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Ms Presland (35) has operated from the airport for nearly 11 years and until now has leased two Tecnam aircraft for the businesses she runs with partner and co-pilot Wayne Allanson.
Mr Presland said her decision to buy an aircraft was part of a long-term business plan and she was excited about the opportunities it was expected to bring.
"I can't believe it was November 2000 I pulled up here in a Tecnam with the wind blowing and thought "Oh my goodness, what am I doing here . . . Now I am in my 11th year of operation I have to diversify. I am keen to take U-fly to a national level and hopefully bring more people to Wanaka," she said.
Ms Presland has been an agent for Italian manufacturer Tecnam Aircraft for many years and launched her separate businesses in 2003.
U-fly offers passing travellers the opportunity to take control of the plane as part of a scenic flight (with an instructor) while Mountain Flying NZ provides licensed pilots with alpine flying experience.
The businesses operate from a leased office in a privately-owned Spitfire Lane hangar but will soon move to a vacant section at the airport entrance.
Ms Presland said the decision to negotiate her own ground lease with the Queenstown Airport Corporation was driven by a desire to be publicly visible and to cut overheads.
A portable office will be brought to the site as soon as the final consents have been obtained, she said.
She was motivated to buy the new, roomy Echo Classic De-Luxe, which arrives in November, because it is quieter, cruisier and more environmentally friendly than the two leased aircraft.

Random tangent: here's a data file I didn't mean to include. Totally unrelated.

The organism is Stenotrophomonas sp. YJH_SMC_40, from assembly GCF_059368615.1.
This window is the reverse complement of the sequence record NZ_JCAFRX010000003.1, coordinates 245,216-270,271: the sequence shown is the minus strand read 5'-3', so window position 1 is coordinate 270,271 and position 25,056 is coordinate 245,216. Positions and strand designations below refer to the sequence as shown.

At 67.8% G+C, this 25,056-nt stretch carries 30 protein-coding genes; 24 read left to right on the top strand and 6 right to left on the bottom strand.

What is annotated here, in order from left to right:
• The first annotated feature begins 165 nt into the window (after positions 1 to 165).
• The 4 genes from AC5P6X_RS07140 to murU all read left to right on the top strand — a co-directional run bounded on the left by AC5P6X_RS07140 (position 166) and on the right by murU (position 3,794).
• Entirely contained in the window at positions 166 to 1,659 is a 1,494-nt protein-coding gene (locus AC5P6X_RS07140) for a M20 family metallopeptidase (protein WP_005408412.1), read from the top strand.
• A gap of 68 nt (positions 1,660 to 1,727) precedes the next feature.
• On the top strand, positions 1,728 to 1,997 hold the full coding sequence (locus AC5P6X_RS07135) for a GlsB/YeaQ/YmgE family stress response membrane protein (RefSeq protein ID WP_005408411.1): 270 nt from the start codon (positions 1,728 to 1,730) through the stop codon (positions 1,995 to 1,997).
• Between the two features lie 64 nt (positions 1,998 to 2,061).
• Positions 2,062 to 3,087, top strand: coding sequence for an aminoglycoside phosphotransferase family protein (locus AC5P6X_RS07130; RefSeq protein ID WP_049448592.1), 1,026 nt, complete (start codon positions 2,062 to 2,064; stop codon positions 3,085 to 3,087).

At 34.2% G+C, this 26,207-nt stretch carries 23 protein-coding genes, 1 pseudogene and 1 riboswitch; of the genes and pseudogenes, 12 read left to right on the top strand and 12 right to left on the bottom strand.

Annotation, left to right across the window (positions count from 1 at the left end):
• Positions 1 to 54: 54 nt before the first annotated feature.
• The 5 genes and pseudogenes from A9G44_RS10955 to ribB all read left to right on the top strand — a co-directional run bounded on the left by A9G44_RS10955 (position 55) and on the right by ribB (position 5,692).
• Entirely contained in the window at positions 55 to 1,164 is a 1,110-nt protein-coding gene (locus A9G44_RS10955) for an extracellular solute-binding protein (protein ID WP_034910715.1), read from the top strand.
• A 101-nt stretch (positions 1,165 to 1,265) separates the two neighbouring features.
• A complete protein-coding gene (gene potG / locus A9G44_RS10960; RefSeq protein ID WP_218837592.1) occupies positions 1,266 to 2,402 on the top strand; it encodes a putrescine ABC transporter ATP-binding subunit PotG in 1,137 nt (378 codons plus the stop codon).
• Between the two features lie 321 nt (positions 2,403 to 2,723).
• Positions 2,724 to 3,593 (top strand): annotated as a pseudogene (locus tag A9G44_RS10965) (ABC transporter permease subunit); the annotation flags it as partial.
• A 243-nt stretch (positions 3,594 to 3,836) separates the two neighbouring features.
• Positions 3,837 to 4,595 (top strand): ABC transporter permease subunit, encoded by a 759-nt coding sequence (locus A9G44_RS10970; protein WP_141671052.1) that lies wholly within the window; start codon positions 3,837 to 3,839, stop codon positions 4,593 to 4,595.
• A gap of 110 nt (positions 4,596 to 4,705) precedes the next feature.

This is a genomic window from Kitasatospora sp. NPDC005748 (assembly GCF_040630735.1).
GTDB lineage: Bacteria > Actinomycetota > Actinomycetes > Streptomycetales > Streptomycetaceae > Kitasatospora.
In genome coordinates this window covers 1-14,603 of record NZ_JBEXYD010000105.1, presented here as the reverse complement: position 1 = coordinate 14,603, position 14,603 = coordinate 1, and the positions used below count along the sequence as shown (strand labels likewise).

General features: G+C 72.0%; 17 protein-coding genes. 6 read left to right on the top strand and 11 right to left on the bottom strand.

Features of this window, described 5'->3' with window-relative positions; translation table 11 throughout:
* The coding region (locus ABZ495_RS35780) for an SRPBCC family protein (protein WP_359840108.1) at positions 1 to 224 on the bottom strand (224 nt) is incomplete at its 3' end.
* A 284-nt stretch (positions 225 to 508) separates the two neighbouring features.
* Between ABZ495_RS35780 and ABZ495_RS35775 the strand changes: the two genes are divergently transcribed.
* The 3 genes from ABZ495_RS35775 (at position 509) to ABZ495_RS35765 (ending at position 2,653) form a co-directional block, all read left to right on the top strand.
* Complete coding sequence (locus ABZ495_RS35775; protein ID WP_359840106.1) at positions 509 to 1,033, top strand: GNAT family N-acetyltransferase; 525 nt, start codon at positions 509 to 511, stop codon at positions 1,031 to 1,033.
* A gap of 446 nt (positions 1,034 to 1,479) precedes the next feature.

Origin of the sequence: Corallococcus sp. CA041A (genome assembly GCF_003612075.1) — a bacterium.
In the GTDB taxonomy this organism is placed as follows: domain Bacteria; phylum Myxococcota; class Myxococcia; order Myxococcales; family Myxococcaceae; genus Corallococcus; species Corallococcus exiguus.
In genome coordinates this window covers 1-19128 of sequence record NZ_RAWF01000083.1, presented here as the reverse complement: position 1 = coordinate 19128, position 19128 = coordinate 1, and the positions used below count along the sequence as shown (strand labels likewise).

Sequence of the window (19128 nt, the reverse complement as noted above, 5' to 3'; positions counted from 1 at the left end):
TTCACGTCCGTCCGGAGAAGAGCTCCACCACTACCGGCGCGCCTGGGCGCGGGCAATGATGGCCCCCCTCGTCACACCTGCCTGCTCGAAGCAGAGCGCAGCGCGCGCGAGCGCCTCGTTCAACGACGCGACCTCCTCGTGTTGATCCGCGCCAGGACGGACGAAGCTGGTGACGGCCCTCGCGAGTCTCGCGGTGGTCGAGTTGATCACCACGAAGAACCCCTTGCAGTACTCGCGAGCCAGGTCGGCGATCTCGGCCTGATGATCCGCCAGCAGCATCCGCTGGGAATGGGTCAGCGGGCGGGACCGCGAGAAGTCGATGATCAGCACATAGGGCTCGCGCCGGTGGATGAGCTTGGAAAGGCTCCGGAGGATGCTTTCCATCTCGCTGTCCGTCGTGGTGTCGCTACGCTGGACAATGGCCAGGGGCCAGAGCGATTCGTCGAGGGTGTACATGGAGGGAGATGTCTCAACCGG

It was also simple and safe to land and less daunting for tourists and students.
"It can cruise at 105 knots, which is equal to 240kmh. It can get to Christchurch in 90 minutes and Auckland in five and a-half hours. The other day, I flew down from Rotorua in three hours and 45 minutes to Rangiora, which I thought was pretty good, though I did take a straight line.
"It took one and a-half hours to fly over the Cook Strait, which is a long time. But I had my lunch with me and just ate it and tried not the think of the water," she said.
Wanaka Chamber of Commerce president Leigh Stock said it was "sensational" a small business was continuing to invest in tourism in a tough economic climate. The key to weathering the cycle was a long term plan, he said.
"This is testament to the fact there is still investment going on in business. Businesses who have built themselves up over time can find themselves in a good position to build up the their products," Mr Stock said.
Other tourism companies were also investing. Wanaka Skydive is spending $2 million on a New Zealand-made Cresco Xstol aircraft and Edgewater Resort is spending $60,000 upgrading its spas. The Queenstown Lakes District Council's decision this month to put engineering contracts out to open tender was another boost.
Queenstown Airport Corporation chief executive Steve Sanderson said Wanaka Airport had more space available for ground lease now than it did several years ago, following the purchase of more land.
While there had not been very many new entrants to the airport, it was performing consistently and the businesses based there were good for Wanaka, he said.
More details should be known this year regarding zone changes and master planning for growth at the airport.